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Trump impeachment odds –how could a trump impeachment affect the market?

By James Trescothick, Global Strategist, easyMarkets. 

In my 39 years, I have never witnessed a US Presidency with as much drama as I have seen in just over 100 days since Donald Trump was elected. And in this short time talks of a Trump impeachment are already surfacing.

I was too young to be fully aware of President Regan’s presidency, then came Bush Sr who I can only remember for the Gulf War and infamous “no more taxes” statement, then Clinton who went through his own impeachment over his affair with Monica Lewinsky, but survived, Bush Jr who I won’t even attempt to get into and of course Obama. Then came Trump. He can easily win the prize for most dramatic presidency Washington has seen, but could an impeachment really be on the cards?

Why could a Trump impeachment happen?

Since day one there has been a non-stop stream of controversial decisions, comical errors of judgement, and connections to Russia that have raised suspicions. High profile firings did not help his case, especially with the latest firing of FBI director James Comey, whose memos showed that Trump was asking him to drop his investigation on former national security adviser Michael Flynn.

A new report claimed that Trump’s campaign has made contact with Russia at least 18 times during the election race, which supports the investigation that was opened against Flynn. He was suspected of helping Trump communicate with Russian President Vladimir Putin without the knowledge of the US national security.

In his first conference since firing Comey on Friday 19 May, Trump refused to answer any questions about the subject saying “No, no, next question.”

Trump impeachment and the markets

As soon as “Trump Impeachment” appeared in the media, the US dollar index, which measures the strength of the dollar against six major currencies, dropped to a six-month low. US and global stocks came under pressure and the VIX, which is known as the volatility index that gauges the fear on Wall Street, made its biggest daily move since 24 June 2016. A week before that, the VIX had registered its lowest close since 1993.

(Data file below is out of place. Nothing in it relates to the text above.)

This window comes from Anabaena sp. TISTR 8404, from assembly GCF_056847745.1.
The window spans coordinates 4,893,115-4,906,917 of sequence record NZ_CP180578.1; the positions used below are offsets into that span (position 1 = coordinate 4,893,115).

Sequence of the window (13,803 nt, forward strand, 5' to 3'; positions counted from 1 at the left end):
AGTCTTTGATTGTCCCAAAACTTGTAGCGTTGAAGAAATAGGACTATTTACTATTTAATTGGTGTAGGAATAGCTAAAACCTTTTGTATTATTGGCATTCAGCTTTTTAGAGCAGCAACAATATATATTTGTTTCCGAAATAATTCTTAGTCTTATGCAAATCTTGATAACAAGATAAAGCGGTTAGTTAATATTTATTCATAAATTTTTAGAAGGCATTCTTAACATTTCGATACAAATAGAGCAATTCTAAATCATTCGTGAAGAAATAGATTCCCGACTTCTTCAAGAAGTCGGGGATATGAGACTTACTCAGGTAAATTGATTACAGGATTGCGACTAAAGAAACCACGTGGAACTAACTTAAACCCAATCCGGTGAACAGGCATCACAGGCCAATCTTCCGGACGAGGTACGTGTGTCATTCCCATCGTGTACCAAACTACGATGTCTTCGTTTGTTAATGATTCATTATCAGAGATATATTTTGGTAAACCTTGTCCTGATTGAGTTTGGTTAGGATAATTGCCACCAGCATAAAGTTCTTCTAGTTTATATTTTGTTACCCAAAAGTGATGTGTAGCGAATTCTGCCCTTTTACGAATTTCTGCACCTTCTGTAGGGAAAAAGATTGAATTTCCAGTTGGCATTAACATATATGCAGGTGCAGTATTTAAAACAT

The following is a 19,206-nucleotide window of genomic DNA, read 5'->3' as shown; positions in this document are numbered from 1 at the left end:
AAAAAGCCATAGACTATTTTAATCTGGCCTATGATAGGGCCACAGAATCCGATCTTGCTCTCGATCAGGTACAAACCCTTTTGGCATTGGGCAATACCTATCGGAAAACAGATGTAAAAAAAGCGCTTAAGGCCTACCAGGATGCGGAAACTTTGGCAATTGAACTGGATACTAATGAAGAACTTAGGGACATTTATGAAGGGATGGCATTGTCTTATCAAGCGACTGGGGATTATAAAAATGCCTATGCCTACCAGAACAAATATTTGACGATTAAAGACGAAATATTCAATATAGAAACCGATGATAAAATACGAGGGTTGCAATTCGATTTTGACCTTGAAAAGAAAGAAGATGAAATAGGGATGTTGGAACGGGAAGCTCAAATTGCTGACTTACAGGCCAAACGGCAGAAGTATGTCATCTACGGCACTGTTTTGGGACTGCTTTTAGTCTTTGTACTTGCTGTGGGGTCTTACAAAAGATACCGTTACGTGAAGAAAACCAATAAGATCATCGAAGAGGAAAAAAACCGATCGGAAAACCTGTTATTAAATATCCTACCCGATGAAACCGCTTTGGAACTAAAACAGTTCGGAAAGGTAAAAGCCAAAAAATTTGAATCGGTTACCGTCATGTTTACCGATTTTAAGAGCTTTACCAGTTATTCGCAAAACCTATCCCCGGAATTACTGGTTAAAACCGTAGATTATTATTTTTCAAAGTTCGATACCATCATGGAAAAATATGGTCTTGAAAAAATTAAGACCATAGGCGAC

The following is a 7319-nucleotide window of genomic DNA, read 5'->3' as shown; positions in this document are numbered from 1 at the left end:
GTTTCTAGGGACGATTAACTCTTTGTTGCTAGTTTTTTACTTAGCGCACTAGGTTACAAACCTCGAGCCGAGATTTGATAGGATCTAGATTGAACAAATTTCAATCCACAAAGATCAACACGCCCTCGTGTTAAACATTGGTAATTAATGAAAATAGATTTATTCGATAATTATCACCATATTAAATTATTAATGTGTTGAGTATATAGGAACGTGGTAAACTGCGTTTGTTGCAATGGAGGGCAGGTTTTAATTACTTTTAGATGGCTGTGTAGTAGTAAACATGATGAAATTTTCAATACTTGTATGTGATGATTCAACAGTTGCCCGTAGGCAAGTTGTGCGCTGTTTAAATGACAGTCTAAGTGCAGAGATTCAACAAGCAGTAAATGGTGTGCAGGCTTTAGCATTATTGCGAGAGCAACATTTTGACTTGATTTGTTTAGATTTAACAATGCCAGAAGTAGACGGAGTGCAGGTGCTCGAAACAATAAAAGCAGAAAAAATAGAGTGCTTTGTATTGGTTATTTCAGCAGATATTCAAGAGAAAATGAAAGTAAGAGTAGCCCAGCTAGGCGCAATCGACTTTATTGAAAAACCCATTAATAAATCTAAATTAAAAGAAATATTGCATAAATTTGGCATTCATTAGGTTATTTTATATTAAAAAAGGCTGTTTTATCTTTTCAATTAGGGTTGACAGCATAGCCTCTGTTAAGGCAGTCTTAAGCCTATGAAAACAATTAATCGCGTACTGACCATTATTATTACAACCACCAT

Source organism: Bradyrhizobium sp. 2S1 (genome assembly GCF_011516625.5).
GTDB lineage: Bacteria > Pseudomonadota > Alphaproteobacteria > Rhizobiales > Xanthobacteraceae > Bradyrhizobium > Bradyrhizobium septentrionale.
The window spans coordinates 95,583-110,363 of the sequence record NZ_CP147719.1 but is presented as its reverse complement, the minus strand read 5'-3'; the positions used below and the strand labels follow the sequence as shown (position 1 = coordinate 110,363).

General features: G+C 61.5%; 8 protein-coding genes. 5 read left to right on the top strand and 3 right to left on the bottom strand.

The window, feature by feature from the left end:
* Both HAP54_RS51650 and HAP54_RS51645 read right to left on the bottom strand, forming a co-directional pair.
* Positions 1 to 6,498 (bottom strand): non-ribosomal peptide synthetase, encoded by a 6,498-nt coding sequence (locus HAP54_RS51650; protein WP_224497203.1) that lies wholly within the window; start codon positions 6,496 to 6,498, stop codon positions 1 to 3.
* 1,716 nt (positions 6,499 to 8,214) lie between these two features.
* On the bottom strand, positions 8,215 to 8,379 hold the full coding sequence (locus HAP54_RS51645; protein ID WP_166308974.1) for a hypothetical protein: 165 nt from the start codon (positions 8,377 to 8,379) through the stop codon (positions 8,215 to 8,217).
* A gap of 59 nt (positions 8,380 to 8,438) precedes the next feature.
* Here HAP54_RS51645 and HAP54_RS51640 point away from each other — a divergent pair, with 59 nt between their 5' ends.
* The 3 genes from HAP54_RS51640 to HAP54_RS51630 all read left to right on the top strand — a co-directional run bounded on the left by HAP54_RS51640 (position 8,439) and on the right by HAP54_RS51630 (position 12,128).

Considering gold is a safe-haven that traders tend to turn to when the market is unsteady, it could gain following more Trump impeachment speculation and possibly reach the key level of $1270, followed by another potential level of $1300. Add the fact that a June rate hike is not very likely to happen, gold could be in a good place to see potential gains.

Buy the rumor, sell the fact

If Trump is impeached or resigns, there is a possibility of seeing a different course of action. First, we just might see a case of “buy the rumor, sell the fact,” which would help gold gain leading up to the possible impeachment, but if the impeachment does happen, then gold prices are likely to retrace their gains. Second, Mike Pence (who would replace Trump) could bring positivity to the situation due to his strong relations with Capitol Hill and his experience in the political arena – both facts could help him pass the necessary tax reforms that the market desires.

A Trump impeachment versus the Clinton impeachment

Clinton’s presidency was far from squeaky clean and endured a number of scandals in the 1990s. Eventually he was impeached by the House of Representatives in 1998 for perjury and obstruction of justice connected to his affair with Monica Lewinsky. Following the impeachment in 1999, the senate acquitted Clinton.

The reaction of the market on the build up to the impeachment fell, but on the official announcement of his impeachment it rallied, covering all its previous losses. Gold, meanwhile, had no reaction whatsoever. In hindsight, the market not highly affected by the whole ordeal.

Almost 20 years later times have changed, and the market is obsessed with politics. Especially in the past 12 months or so, the Brexit vote, Trump’s unexpected election and the UK snap election are a few of the political events that have caused a riot in the markets.

Based on said facts, a Trump impeachment is very likely to repeat the pattern.

Furthermore, Clinton’s impeachment was a slow build up, while speculation of Trump being potentially impeached has been happening a lot faster.

Trump impeachment odds

A Trump impeachment is possible, but an impeachment does not happen overnight. It can take months, even years to come into place, and it does not have strong precedent, with only two impeachments in US history.

In my opinion, it is most likely to happen similarly to Richard Nixon’s impeachment. Nixon resigned before the impeachment vote took place; Trump may very well do the same.

UK-based bookmarker Paddy Power’s odds on Trump impeachment in 2017 are at 21-10, while odds against Trump’s survival of a full first term are at 4-6 against him.


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